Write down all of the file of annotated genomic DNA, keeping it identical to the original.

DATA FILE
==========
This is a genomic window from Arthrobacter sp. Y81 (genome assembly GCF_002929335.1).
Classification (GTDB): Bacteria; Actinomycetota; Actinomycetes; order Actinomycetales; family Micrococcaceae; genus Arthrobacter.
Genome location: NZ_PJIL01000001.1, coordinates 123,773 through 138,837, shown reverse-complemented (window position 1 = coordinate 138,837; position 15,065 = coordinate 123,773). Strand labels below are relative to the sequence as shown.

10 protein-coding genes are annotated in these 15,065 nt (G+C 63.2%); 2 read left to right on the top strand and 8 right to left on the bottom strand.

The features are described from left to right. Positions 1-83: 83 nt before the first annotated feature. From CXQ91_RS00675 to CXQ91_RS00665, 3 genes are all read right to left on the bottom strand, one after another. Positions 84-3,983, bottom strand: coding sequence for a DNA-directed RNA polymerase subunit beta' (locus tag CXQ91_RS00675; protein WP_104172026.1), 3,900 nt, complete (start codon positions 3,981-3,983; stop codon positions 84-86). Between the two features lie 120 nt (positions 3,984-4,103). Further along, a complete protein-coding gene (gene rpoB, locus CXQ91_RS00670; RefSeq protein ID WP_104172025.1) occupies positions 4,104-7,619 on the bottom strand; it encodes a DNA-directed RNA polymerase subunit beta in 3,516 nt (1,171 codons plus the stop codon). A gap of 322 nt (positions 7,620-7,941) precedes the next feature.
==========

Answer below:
This is a genomic window from Arthrobacter sp. Y81 (genome assembly GCF_002929335.1).
Classification (GTDB): Bacteria; Actinomycetota; Actinomycetes; order Actinomycetales; family Micrococcaceae; genus Arthrobacter.
Genome location: NZ_PJIL01000001.1, coordinates 123,773 through 138,837, shown reverse-complemented (window position 1 = coordinate 138,837; position 15,065 = coordinate 123,773). Strand labels below are relative to the sequence as shown.

10 protein-coding genes are annotated in these 15,065 nt (G+C 63.2%); 2 read left to right on the top strand and 8 right to left on the bottom strand.

The features are described from left to right. Positions 1-83: 83 nt before the first annotated feature. From CXQ91_RS00675 to CXQ91_RS00665, 3 genes are all read right to left on the bottom strand, one after another. Positions 84-3,983, bottom strand: coding sequence for a DNA-directed RNA polymerase subunit beta' (locus tag CXQ91_RS00675; protein WP_104172026.1), 3,900 nt, complete (start codon positions 3,981-3,983; stop codon positions 84-86). Between the two features lie 120 nt (positions 3,984-4,103). Further along, a complete protein-coding gene (gene rpoB, locus CXQ91_RS00670; RefSeq protein ID WP_104172025.1) occupies positions 4,104-7,619 on the bottom strand; it encodes a DNA-directed RNA polymerase subunit beta in 3,516 nt (1,171 codons plus the stop codon). A gap of 322 nt (positions 7,620-7,941) precedes the next feature.